“Millions of Illinoisans rely on public transportation to get them where they need to go, yet many accessibility barriers still exist for passengers with disabilities,” said Schakowsky. “Thanks to President Biden’s Infrastructure Law and Senator Duckworth’s steadfast leadership, over $180 million will go towards ensuring our trains and buses are equipped to handle passengers with disabilities. I look forward to continuing our work together to improve our public transit and make it safe and efficient for all.”

“People living with disabilities have the right to move around our city safely and freely. That’s why I’ve championed greater accessibility on Chicago's public transit throughout my career and coauthored the All Station Accessibility Program (ASAP) Act,” said García. “Thanks to the ASAP Act which was included in President Biden’s Infrastructure Investment and Jobs Act, resources will soon begin reaching local transit agencies in Chicago to ensure our public transportation systems are ADA compliant and truly inclusive.”

“If public transportation isn’t accessible, it isn’t practical,” said Quigley. “All Americans should have the ability to use a bus, train or metro to get where they need to go, and this investment will help make that goal a reality. Public transportation is already a huge part of our community in Chicago but this funding will take us one step closer to it being accessible to all Chicagoans, including those with disabilities. I am grateful to Senator Duckworth for her leadership on this issue, and her work to include this program in the bipartisan infrastructure bill.”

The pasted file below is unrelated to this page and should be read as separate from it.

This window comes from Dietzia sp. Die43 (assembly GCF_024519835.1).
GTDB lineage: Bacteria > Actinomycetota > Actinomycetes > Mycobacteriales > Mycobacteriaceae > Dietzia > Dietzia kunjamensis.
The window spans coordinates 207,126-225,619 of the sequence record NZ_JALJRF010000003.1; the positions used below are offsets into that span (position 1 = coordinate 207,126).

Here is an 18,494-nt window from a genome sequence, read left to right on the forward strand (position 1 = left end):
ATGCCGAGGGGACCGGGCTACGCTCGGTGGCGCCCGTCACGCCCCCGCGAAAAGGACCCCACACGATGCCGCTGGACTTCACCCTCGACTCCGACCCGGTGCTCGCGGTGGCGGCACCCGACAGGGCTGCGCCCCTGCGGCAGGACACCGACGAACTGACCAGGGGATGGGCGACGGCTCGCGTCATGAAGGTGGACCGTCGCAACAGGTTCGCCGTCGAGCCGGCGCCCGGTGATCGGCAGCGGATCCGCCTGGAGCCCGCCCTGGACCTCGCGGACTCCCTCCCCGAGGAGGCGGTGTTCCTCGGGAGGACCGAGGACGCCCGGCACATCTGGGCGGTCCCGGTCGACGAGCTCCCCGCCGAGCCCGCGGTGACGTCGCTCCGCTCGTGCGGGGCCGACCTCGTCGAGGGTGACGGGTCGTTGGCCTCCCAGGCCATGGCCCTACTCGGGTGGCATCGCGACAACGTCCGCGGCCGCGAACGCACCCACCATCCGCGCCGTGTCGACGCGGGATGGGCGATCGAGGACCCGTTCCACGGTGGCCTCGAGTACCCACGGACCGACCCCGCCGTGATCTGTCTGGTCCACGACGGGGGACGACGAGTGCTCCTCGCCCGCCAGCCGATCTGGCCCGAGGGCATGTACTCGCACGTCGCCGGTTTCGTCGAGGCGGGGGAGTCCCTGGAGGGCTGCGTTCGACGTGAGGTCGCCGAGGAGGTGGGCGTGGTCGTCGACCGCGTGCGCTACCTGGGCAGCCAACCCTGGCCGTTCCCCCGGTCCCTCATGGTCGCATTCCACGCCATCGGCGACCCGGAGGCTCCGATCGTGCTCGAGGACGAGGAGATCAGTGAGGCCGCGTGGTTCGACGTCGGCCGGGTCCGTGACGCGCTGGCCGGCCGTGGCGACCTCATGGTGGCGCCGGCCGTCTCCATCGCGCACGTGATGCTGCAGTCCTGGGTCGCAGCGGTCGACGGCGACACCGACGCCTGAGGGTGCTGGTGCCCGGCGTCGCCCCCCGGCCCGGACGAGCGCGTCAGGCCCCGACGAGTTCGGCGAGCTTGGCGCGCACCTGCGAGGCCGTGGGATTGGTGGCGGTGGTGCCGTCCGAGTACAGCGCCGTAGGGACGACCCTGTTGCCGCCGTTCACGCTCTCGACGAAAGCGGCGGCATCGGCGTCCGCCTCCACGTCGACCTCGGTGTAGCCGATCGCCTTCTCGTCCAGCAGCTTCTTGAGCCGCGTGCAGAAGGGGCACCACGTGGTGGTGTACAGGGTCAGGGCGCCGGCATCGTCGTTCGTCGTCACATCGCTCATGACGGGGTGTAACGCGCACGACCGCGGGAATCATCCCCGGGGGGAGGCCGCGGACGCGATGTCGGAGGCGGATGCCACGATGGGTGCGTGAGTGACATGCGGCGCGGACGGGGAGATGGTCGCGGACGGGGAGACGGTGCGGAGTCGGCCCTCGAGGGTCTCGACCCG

“Illinois Citizens are well represented by such a great legislative team led by Senators Durbin and Duckworth,” said Davis. “I am proud to be a part of the group and proud of our accomplishment.”

“This new funding is absolutely vital to our efforts to ensure that more rail stations will become accessible to everyone,” said CTA President Dorval R. Carter, Jr. “This is the first of several more grants CTA will be pursuing through this new federal funding program—which is the first of its kind in history and would not have been possible without the perseverance and leadership of Senator Duckworth.”

“Senator Duckworth has been a tireless advocate for improving the accessibility of both our nation’s transit and passenger rail infrastructure and we greatly appreciate her leadership in creating this vital grant program as a part of the Bipartisan Infrastructure Law,” said Metra CEO/Executive Director James Derwinski. “We are pleased that, with the support of this program, we will be able to provide accessible and equitable investments along Metra’s Electric District on Chicago’s southside. We greatly appreciate the support and assistance of Senator Duckworth, our entire Congressional delegation, and our partners at Chicago State University and the University of Chicago in securing these critical funding awards.”

According to recent Federal Transit Administration (FTA) data, nearly 20% of U.S. transit stations are still not fully accessible. As a result, Duckworth authored the All Stations Accessibility Program, which will provide $1.75 billion over the next five years. From today’s announcement, the CTA is expected to receive $118,480,000 and Metra is expected to receive a total of $66,600,000 from two projects.

Supported by Duckworth, Durbin, Garcia, Quigley, Casten, Kelly, Newman, Schakowsky and Davis and signed into law last year, the Bipartisan Infrastructure Law is already helping improve the lives of working Americans by making drinking water safer, reducing traffic congestion, allowing infrastructure projects to implement local hiring initiatives, protecting roadside responders and improving transit accessibility, among many other benefits for workers. The law will help Illinois and Illinois communities improve roads, bridges, highways, public transit, airports and more throughout the state to allow for more good-paying jobs, better accessibility and needed investments.